I’m sure the park will take care of the logs in the next few days. I hope they make other repairs, too. I have never seen them so bad. On the bright side—at least we didn’t get hit by a tornado.

Tuesday, May 13, 2014

Ellen Rides Dante on the Trail

Ellen Rides Dante on the Trail

Ellen hasn’t ridden Dante on the trail since she broke her ankle. By the time it healed, we were in the middle of one of the worst winters in years, and we could only work in the arena. When winter finally ended, she was too nervous to ride him on the trail. I happily volunteered to do it. I rode him 5-6 times, and he did very well. It was time for Ellen to take up the reins.

She was riding Ranger on all those rides, so she saw how good he was, but sometimes your brain is your enemy, and her brain was. She was very anxious about the ride. The biggest obstacle was the river. Last summer, he fell while crossing it, and she has been nervous about it since.

I had reviewed Dante’s lessons from last year. He is supposed to walk slowly and stop whenever asked. He was a little rusty the first couple times, but by them time Ellen was ready to ride, he was an angel.

I was going to ride Cole. This would be the first time they were ridden together since that fateful day, last fall. They are a very good combination together. Both of them are afraid of Ranger. He is a big bully, and he has managed to intimidate them. Cole is afraid of most horses, but he isn’t the least afraid of Dante. Dante moved into Cruiser’s old stall that is next to Cole, so they are really good friends, now.

Ellen successfully led Dante down the street. He was perfect, but that was no surprise to me. I have been spending a lot of time with him playing “bus stop.” She opted to lead him down the hill and mount on the bottom to cross the river, so I did the same with Cole. Dante crossed like a dream, and then we were on our way. Ellen has never been nervous about riding him on the trail itself. It was just the road and river crossings.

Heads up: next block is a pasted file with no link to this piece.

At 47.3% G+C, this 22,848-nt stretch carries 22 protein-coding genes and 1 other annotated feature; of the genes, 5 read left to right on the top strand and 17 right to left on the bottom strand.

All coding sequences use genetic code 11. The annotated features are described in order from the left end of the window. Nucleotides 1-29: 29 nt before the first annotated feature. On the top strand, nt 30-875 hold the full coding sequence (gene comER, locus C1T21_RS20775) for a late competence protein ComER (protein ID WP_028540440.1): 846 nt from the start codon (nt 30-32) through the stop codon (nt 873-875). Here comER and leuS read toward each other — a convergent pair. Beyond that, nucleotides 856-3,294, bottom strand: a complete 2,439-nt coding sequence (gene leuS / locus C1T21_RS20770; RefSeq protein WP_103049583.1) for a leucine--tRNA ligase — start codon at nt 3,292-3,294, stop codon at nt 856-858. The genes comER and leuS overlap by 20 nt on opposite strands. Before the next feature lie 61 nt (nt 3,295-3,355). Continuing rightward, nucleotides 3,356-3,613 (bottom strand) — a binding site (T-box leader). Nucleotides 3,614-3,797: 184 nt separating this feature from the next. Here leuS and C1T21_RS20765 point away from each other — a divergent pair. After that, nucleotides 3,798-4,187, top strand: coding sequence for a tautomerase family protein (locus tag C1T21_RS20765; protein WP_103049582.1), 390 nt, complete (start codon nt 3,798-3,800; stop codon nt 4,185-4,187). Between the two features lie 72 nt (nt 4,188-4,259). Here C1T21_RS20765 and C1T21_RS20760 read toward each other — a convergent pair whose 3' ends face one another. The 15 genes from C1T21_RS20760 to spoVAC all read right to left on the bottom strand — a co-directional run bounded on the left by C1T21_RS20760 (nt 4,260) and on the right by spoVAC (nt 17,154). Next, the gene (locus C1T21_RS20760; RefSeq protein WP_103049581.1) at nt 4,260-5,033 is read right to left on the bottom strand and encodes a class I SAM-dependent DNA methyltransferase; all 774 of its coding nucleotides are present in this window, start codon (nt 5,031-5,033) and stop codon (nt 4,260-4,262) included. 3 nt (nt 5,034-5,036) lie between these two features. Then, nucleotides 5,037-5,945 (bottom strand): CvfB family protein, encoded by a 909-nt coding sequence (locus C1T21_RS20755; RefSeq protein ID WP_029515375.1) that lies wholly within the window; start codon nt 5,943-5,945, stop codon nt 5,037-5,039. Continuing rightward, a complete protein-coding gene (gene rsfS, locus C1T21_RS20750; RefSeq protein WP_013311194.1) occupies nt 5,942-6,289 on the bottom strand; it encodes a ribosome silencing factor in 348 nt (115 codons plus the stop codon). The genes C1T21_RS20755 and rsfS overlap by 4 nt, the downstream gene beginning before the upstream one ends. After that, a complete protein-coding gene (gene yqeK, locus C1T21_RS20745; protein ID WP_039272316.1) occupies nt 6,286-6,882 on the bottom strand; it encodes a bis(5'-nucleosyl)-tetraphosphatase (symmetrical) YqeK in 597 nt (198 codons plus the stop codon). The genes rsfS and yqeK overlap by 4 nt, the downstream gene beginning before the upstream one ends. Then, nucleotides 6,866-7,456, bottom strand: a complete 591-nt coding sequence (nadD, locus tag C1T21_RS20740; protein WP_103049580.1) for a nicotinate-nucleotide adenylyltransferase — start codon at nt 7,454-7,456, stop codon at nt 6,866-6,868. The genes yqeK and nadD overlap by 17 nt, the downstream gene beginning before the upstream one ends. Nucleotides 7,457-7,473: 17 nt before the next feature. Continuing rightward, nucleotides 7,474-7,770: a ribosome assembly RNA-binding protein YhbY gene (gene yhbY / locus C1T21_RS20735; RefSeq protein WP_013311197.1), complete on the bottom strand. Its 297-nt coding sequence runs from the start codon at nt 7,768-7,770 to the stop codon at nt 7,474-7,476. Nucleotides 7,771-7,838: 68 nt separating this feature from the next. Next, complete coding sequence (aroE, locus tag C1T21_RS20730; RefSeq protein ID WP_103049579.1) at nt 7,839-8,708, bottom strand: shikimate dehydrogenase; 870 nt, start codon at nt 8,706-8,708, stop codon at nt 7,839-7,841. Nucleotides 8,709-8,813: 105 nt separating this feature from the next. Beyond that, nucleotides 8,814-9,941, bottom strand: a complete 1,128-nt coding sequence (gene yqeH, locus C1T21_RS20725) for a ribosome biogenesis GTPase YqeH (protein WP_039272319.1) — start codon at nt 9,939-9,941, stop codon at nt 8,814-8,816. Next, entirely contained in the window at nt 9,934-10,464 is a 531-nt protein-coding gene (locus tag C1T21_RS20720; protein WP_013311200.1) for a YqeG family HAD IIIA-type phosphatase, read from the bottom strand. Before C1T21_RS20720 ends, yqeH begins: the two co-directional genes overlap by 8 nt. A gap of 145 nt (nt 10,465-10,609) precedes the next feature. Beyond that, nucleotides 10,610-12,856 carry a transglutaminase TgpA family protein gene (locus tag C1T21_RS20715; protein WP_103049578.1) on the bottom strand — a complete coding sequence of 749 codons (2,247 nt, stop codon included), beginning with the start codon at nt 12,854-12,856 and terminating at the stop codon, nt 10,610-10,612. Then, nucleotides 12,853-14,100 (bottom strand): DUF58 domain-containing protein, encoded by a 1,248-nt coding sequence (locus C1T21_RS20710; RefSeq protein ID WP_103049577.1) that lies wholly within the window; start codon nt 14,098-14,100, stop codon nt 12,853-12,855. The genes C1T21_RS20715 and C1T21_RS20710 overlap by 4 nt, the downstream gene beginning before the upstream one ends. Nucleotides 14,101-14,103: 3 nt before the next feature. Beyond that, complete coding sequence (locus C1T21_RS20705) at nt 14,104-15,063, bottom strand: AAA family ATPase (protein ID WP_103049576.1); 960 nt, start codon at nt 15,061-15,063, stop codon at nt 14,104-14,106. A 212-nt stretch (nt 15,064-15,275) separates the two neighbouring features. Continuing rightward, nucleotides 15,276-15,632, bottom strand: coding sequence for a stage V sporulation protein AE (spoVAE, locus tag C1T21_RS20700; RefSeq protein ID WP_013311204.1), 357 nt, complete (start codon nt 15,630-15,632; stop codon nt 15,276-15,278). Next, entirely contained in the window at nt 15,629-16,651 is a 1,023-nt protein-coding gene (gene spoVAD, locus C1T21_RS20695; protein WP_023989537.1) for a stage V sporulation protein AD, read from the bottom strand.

We passed up a couple of horses, and Dante did something he has never done before—he tried to turn around and follow them. Ellen circled him back to the right back to our direction.

One very pleasant thing happened over the winter—Dante sped up his trot! We allowed him in the lead, (something isn’t allowed to do with Ranger,) and he went at a very good, steady speed. He really likes to be in the lead. If Cole is following, he will just match the horse he is with. This way, Ellen got to control the speed. She even asked him to go faster at one point.

In no time at all, we got to the next river crossing. This one is tougher. It is deeper and the banks are muddy. The bank on the far side is very steep, too. She told me later that she didn’t want to do it, but did it anyways—that is real bravery.

Dante decided he didn’t want to cross and tried to cut out to the street to go to the ford. He has done this with me, too. He prefers the ford—they all do—and he remembers using it last year when the river was high. We prefer the water because we don’t want to ride with the traffic. Ellen circled him back to the river bank.

I rode Cole into the water, first. Dante was rather slow on the river bank, and that got me worried he wouldn’t step into the water. Ellen kept urging him forward, and they made it! She clicked him and gave him a carrot. Cole proceeded a few steps, stopped and waited.

This is where Dante did something very unusual. He didn’t want to go forward. Ellen, who told me she was shaking when he first stepped in the river, was no longer afraid—she was frustrated. She was kicking and kicking and kicking. He would take a step and stop—then she had to go through it all over.

We were stuck. Then I had an idea. She had taught Dante to touch his nose to her whip with the clicker. She didn’t have a whip, but I brought mine. It has a white handle. I reached the handle back as far as I could. Dante saw it—and stepped forward to touch his nose to it. Ellen clicked. I took a few steps and repeated—more success. It worked all the way across the river.

Now, it was time for the steep and muddy river bank. None of the horses like it. Cole went first and Dante followed. When Dante got to the top, he did another inexplicable thing—he tried to turn around to go back down the bank. Ellen just spun him—something pretty scary on such a steep and muddy river bank, but she did not want to go back into the water. She got him turned around and we were on our way, again.